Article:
On the other hand, the narrative reality is one step removed. Of course neither Rick Dalton (Leonardo DiCaprio) nor his show Bounty Justice actually existed (Not yet at least. Tarantino claims to have written three episodes of the half hour western and is considering actually making it for Netflix). But there was a Steve McQueen and his Wanted Dead or Alive is the type of show that Tarantino is referencing. Dalton himself is meant to be an amalgamation of the many male actors from the era who were desperately trying to make the leap from TV to films and a career in the "New Hollywood" represented by Roman Polanski in the movie. Rick watches Polanski and his beautiful wife Sharon (Margot Robbie) from his house next door desperately hoping to be invited over so he can meet them and be accepted as an equal. But the gates to their home remain closed.
Cliff Booth (Brad Pitt) doesn't exist either. The character was probably inspired by both Tom Laughlin and Burt Reynolds' stuntman/director buddy Hal Needham but Cliff is definitely his own man. Cliff represents the masculine ideal of old Hollywood with all the baggage that comes with it. One can look at this movie and see elements of the western in it as well. Seen through that lens, Cliff is definitely the cowboy hero. Despite some moral ambiguity, Cliff is as loyal, tough and honorable as his own beloved dog.
Both DiCaprio and Pitt do some of their best work in this film. Rick Dalton is a whining character full of self loathing which could've easily been off-putting if DiCaprio didn't know exactly how to play it. He leans right INTO the character's shallowness for both humor and genuine emotion. His scenes with the fantastic Julia Butters as a precocious 8 year old method "actor" (not "actress" as she says) are some of his best in the film.
As usual for Tarantino there are many cameos by actors from Hollywood's past and present. Among these, former TV Spider Man Nicholas Hammond as director Sam Wanamaker, Margaret Qualley as Pussy, a flirtatious member of the Manson family and Dakota Fanning as Squeaky Fromme are the most impressive. But it's Pitt who really runs away with the film. He is completely at home in the character and one could imagine a great TV series featuring Cliff Booth as an out of work stuntman investigating crime in 70s Los Angeles. At the very least, it would've been better than Mannix.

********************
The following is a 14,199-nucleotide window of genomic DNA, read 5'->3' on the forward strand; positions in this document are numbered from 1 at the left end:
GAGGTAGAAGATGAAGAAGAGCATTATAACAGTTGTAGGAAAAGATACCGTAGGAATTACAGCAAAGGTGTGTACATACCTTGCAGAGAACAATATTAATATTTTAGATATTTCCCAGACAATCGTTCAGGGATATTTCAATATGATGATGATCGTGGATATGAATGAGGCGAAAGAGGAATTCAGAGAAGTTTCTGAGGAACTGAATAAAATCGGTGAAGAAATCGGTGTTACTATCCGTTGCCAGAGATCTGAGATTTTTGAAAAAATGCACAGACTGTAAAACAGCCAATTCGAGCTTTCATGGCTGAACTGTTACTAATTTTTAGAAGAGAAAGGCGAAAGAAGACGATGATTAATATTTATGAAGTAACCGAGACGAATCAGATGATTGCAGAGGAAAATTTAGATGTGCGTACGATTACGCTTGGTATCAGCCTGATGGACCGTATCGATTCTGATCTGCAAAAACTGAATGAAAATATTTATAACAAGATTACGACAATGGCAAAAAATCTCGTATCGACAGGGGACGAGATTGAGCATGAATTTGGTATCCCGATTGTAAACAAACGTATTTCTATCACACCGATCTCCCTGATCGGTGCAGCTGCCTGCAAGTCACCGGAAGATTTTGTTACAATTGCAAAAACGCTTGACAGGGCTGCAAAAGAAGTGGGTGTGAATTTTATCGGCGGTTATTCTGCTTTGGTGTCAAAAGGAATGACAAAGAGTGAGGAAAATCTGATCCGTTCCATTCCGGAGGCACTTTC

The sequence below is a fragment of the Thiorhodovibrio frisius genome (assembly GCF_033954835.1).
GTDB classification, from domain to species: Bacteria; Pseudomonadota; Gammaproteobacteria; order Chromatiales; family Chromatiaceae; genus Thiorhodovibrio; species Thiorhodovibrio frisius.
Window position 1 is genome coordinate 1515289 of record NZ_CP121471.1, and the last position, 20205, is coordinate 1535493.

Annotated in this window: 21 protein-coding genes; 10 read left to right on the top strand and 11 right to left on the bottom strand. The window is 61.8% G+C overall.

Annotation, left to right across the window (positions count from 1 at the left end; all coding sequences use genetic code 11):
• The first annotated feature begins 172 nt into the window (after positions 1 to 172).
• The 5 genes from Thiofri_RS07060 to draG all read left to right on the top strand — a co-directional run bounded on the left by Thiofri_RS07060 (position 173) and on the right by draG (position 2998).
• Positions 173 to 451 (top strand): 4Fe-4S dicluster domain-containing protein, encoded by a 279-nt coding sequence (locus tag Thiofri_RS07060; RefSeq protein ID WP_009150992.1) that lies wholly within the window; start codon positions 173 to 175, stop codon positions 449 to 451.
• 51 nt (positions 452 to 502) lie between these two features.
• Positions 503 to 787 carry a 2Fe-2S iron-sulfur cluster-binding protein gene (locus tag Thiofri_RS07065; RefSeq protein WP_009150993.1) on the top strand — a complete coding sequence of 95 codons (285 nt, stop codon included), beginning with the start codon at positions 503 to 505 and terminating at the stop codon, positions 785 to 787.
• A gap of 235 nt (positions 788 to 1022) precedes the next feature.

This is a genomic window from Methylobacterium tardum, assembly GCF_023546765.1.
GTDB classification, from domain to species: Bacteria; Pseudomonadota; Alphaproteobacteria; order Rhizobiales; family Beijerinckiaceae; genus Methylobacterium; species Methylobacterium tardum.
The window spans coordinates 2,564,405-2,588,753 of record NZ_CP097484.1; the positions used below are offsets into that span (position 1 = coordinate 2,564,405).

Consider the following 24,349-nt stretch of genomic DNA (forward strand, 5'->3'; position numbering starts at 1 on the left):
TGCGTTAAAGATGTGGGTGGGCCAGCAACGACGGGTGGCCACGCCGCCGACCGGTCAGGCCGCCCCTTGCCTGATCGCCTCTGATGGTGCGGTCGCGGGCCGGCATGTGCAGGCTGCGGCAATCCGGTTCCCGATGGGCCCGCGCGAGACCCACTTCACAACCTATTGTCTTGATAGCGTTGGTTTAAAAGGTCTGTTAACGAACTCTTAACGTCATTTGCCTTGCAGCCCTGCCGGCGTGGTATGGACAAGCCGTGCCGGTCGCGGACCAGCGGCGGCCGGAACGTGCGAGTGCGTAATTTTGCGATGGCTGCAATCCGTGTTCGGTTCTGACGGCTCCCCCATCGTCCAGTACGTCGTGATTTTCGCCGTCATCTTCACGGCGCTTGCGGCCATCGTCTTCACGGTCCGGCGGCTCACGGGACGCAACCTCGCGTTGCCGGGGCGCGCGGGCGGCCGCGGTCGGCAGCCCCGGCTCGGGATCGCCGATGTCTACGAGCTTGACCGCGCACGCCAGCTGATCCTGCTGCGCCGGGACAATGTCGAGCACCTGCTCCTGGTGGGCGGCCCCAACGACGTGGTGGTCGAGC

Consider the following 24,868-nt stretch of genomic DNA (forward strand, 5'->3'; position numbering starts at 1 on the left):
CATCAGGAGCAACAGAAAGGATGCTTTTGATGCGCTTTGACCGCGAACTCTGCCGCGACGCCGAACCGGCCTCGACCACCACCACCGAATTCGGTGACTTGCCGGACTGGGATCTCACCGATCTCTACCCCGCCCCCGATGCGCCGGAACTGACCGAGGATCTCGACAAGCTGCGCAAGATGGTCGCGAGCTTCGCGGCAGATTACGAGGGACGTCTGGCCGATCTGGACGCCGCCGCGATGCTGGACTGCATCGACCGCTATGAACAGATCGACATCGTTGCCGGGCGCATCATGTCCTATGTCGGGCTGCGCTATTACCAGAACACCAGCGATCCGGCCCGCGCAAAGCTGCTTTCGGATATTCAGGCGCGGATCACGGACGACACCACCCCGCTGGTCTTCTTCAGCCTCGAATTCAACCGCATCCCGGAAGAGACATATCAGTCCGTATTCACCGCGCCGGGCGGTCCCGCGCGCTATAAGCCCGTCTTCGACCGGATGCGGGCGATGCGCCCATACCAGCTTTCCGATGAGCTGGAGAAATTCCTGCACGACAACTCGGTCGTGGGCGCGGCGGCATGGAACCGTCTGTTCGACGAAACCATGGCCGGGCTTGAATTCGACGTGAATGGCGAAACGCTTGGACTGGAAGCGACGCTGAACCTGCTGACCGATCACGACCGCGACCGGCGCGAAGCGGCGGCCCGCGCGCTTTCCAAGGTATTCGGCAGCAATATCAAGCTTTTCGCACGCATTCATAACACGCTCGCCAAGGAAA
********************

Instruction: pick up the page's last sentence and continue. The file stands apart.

Tarantino handles these various threads of reality and fictionalized reality playfully. When Sharon Tate goes to the movies to watch herself in the new Matt Helm picture The Wrecking Crew it's not Margot Robbie we see onscreen but rather the actual Sharon Tate. Brian DePalma would love this deep dive into metafiction which features an actress playing an actress watching the real life actress playing a character onscreen. Robbie nails this moment and the fusion of fiction and reality makes it all the more touching.
Although the film seems plotless for the most part, drifting from one episodic situation to another, Neil Diamond's Brother Love's Traveling Salvation Show reminds us that it's a "...hot august night and the leaves hanging down and the grass on the ground smelling sweet...". We know that it's all going to intersect soon. We are drifting toward something ugly and nightmarish so the second part of the film has an atmosphere of doomed inevitability. The sword of Damocles hangs over the entire movie and it's with this terrible inevitability that Once Upon A Time...In Hollywood reveals the sad irony hidden within its title.
As expected, Tarantino plays games with history. In Inglorious Basterds killing off Hitler did not give many pause but in this case Tarantino risked crossing the line into incredibly bad taste. But he solves this problem with great creativity and even humor delivering us some satisfying (and of course incredibly violent) wish fulfillment. Everything works out for the best and even Rick gets what he's always wanted. The gates finally open for him. But the lie of this Hollywood happy ending leaves us feeling bittersweet. By granting this collective wish, Tarantino leaves us even more haunted by the sad truth that contradicts the fairy tale title onscreen: Once Upon A Time...
KINETOFILM SCORE: 4.5/5